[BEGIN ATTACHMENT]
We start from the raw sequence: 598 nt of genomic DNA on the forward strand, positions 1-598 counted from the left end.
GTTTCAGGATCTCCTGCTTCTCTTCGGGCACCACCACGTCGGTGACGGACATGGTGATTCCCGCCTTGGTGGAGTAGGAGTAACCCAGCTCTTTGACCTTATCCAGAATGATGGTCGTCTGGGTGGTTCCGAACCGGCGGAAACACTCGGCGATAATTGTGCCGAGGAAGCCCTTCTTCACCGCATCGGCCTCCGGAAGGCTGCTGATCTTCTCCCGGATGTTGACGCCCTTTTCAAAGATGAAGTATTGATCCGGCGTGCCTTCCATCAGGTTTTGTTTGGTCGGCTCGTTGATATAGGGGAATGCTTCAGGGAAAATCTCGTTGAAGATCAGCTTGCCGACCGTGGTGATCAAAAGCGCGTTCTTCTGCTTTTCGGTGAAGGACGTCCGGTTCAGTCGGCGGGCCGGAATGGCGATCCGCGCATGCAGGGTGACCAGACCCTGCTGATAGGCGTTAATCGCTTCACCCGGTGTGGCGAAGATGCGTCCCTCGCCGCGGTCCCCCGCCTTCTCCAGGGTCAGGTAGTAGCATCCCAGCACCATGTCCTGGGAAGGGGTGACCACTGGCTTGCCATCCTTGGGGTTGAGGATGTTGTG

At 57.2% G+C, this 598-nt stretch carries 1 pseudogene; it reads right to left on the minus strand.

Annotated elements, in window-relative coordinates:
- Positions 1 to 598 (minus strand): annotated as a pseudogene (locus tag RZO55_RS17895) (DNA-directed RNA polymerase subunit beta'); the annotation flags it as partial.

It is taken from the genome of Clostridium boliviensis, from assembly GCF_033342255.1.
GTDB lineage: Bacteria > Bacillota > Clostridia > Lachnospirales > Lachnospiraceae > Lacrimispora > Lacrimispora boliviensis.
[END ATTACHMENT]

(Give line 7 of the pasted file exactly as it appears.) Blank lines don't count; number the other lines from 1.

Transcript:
GTDB lineage: Bacteria > Bacillota > Clostridia > Lachnospirales > Lachnospiraceae > Lacrimispora > Lacrimispora boliviensis.